As progress reports go, Sipamla’s is a thing pregnant with delicious possibility. De Villiers, a former South African skipper, has quickly become a mentor, teaching him a few lessons about fine margins in the nets. “I wouldn’t say I knock him over in the nets,” Sipamla winces. “He is one of the very best in the world! It's tough bowling to him, but you are learning every time.”
Brave new world
It has been educational, and that theme has rung true across all six franchises in the newly spawned South African T20 competition. For players, it is a breath of fresh air, a chance to go on a sort of work experience for a month.
“It’s brilliant because they go to different parts of the country, pick up new skills and come back as more rounded cricketers and people,” Gobind enthuses. Sipamla concurs, as he revels in the novelty of being based at Centurion and coached by yet another product of Eastern Cape, and led by the outrageously gifted De Villiers.
“The competition has been great for us because it exposes us to different cultures. I have learnt a lot working with Mark Boucher, as well as all the players,” says Sipamla. The injury to Lungi Ngidi may have robbed the Spartans of yet more star power, but Sipamla has assumed the responsibilities eagerly.
He has taken the new ball, and De Villiers has entrusted him with spells at key junctures in matches. The skipper’s faith has been rewarded with wickets and excellent control – perhaps even beyond Sipamla’s tender age. “He asks all the right questions, and you can see the benefits of him having a really good winter,” says Gobind.
The 20-year-old spent part of the winter after his matric on a mountain, taking part in the Xhosa rite of passage to manhood. It was a necessary step in life, and the maturity has also manifested itself on the cricket field. As a South Africa Under-19 player, the Grey High product was already earmarked as a prospect. But things have accelerated in the past few months. He is operating in the fast lane, and exposing a set of skills that have already caught the eye of those who matter in South African cricket.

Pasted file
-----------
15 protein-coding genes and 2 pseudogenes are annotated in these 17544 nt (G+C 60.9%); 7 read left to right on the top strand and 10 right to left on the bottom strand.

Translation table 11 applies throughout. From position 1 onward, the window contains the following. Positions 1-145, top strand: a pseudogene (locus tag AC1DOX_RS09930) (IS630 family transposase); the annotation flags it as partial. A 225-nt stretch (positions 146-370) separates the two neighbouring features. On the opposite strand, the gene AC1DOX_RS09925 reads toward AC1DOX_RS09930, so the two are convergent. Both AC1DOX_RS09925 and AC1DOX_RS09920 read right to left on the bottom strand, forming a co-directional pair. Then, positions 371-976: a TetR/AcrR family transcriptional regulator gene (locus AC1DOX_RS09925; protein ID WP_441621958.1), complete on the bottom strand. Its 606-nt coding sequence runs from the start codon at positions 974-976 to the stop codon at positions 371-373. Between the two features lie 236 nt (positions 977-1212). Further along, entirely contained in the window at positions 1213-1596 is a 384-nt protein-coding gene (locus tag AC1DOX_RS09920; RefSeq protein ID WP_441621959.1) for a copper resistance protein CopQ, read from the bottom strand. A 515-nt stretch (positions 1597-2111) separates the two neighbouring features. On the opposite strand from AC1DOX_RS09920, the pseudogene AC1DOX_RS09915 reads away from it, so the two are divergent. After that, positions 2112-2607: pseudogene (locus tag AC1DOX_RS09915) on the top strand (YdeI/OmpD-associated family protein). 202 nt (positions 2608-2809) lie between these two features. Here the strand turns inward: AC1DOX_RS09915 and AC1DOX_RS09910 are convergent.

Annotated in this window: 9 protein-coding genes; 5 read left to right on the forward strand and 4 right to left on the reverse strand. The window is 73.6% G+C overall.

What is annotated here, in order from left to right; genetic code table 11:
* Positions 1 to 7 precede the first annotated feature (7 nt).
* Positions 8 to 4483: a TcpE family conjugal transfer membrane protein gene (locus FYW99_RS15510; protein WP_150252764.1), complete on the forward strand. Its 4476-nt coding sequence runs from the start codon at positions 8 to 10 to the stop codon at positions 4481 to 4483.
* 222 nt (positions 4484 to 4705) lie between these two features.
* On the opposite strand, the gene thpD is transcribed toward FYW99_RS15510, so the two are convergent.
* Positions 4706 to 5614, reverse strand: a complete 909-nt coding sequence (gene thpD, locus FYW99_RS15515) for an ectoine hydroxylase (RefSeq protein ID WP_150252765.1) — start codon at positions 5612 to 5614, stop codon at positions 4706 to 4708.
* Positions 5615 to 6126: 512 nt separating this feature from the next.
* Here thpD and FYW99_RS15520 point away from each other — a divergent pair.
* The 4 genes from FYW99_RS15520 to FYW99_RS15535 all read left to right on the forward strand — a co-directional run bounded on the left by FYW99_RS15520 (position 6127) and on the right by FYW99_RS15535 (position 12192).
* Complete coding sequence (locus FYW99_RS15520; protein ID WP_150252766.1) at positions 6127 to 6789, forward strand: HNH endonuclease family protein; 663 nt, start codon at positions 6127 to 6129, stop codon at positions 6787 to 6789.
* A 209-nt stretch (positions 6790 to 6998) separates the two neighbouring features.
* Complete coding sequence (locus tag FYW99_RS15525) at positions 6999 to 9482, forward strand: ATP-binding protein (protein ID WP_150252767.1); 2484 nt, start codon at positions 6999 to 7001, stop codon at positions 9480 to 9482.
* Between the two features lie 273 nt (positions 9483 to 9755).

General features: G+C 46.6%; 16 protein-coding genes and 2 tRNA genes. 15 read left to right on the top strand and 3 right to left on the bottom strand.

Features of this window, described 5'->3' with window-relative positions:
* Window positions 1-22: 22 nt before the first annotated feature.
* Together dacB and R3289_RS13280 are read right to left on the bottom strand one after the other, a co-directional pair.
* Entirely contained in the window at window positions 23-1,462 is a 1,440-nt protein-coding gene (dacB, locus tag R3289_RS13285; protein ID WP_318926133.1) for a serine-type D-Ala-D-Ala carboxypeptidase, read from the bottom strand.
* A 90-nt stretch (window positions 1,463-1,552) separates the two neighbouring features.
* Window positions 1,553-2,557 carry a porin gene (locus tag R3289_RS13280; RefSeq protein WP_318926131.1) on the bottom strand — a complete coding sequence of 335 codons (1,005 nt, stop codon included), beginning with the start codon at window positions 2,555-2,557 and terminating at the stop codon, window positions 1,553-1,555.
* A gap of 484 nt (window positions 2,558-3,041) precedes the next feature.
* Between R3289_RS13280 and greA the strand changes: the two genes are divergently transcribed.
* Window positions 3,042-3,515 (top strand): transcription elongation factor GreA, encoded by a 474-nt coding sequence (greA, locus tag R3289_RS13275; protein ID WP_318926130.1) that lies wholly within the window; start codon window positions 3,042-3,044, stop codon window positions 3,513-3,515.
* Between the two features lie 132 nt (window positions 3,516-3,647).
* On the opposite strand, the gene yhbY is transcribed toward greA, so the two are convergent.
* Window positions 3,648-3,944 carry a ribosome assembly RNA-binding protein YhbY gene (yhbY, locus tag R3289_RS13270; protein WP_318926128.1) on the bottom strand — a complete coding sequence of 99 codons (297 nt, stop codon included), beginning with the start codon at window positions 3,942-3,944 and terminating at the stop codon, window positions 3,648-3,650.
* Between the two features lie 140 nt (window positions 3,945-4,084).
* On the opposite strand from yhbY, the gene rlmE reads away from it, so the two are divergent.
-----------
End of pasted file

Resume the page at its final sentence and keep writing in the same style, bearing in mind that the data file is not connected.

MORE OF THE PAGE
“My focus right now is this tournament. Sure, to play for my country would be a dream come true, but I am not looking at that now,” Sipamla explains sincerely.
Among his heroes, he counts that eternal S-Class model of South African cricket, Makhaya Ntini, as an early influence. “Of course, we all saw what he did, and wanted to be like him. My father introduced me to the game at an early age and I have always just tried to bowl as fast as I could,” he says of his early days.
These days, it doesn't even look as if he is straining to produce the speeds he conjures up.
But that’s just the thing with turbo engines – they suddenly slip into the higher revs and leave you eating their dust. Sipamla has that inherent ability to bowl quickly, a testament to a coaching line that included Grey High’s renowned tutelage, as well as fine-tuning from Wandile Gwavu. The current Lions assistant coach, who already has quite the coaching CV, ran a private coaching school in Eastern Cape. Sipamla's father saw the need to equip his son with all the skills necessary to get him to the top. Gwavu is still in touch with his star pupil.
As they say in African parlance, it takes a village to raise a man. The MSL might add that it takes a cricket community to raise the next star. That investment in Sipamla’s early promise is now paying off. The turbo engine has already taken in some of South Africa's most scenic routes, but the GPS seems unerringly set for the national team. And, as Sipamla has already shown, there is plenty of real gas still in the tank.